The president then shifted to the issue of nuclear proliferation, stressing the United States' continued efforts to work to denuclearize the Korean Peninsula, as North Korea further develops its own nuclear weapons program.
The president also stressed that his administration is "steadfast in our commitment that Iran must never acquire a nuclear weapon."
The Biden administration had engaged in negotiations to revive the Joint Comprehensive Plan of Action (JCPOA), also known as the Iran nuclear deal. Former President Donald Trump’s administration withdrew from the deal in 2018.
President Biden went on to highlight the core pillars of the United Nations charter, and said the gathering of the United Nations Assembly, for a second year in a row, is "darkened by the shadow of war." Biden was referring to Russia's "illegal war of conquest brought without provocation" against Ukraine.
"Like every nation in the world, the United States wants this war to end," Biden said. "No nation wants this war to end more than Ukraine. And we strongly support Ukraine in its efforts to bring about a diplomatic resolution that delivers just and lasting peace."
But Biden again stressed that "Russia alone bares responsibility for this war," and said the Kremlin "has the power to end this war immediately."
"Russia believes that the world will grow weary and allow it to brutalize Ukraine without consequence," Biden said. "But I ask you this: If we abandon the core principles of the UN Charter to appease an aggressor, can any member state feel confident that they are protected? If we allow Ukraine to be carved up, is the independence of any nation secure?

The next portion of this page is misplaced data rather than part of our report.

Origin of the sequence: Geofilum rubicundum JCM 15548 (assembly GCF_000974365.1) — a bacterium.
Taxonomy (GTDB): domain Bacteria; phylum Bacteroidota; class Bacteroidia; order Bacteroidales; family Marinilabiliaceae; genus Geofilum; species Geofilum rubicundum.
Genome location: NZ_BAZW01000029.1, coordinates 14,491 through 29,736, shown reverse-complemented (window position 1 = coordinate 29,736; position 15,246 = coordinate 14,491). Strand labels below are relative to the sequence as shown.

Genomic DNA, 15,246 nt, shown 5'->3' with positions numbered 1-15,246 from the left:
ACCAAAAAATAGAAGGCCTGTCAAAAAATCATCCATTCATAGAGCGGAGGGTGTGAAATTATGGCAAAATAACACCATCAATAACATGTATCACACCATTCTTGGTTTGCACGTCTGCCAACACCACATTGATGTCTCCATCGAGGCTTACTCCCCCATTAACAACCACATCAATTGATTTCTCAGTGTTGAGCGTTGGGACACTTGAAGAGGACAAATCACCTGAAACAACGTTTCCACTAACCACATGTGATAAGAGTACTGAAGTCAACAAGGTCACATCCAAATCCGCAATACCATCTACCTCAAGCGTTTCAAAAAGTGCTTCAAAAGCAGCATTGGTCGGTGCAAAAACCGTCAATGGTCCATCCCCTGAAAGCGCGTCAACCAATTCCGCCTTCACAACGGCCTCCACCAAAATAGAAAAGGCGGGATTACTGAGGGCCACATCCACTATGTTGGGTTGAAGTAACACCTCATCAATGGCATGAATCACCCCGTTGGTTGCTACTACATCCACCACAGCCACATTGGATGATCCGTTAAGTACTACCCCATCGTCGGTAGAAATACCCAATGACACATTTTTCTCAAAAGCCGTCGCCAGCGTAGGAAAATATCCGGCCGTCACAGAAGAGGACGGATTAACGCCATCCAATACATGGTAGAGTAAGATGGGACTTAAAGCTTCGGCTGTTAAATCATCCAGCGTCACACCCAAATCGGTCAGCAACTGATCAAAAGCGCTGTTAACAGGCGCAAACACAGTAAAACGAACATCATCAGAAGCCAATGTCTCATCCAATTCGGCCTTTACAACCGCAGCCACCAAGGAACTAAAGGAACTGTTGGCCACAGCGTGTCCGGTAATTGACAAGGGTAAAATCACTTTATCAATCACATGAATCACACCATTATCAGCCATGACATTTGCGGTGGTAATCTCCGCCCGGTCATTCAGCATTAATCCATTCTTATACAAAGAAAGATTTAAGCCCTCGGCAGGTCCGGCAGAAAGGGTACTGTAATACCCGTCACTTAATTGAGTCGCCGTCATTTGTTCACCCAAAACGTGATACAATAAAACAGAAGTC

"The answer is no. We must stand up to this naked aggression today to deter other would-be aggressors tomorrow."
Biden stressed that the United States and its allies and partners will "continue to stand with the brave people of Ukraine as they defend their sovereignty and territorial integrity – and their freedom."
The Biden administration has sent more than $100 billion in military and humanitarian aid to Ukraine since Russia invaded the country in February 2022.
Meanwhile, the president went on to highlight the importance of upholding "equal and unalienable rights of all," and said the U.S. and its allies "cannot turn away from abuses."
The president listed the need to continue to work to ensure young women and girls are "equal in society" and that "LGBTQI+ people are not prosecuted or target with violence because of who they are."
"These rights are part of our shared humanity," he said. "When they are absent anywhere, the loss is felt everywhere."
The president closed his address by reminding world leaders that they stand at "an inflection point in history."
"We’re going to be judged by whether we live up to the promises we made to ourselves, to each other, to the most vulnerable, and all those who inherit the world," Biden said. "The road ahead is long and difficult but if we preserve, persevere and prevail, and show what’s possible."
He added: "Let's do this work together. Let's bend the arc of history for the good of the world because its in our power to do it."
"We will not retreat from the values that make us strong. We will defend democracy. We are working to show how democracy can deliver in ways that matter in people's lives," Biden said.
This is a developing story. Please check back for updates.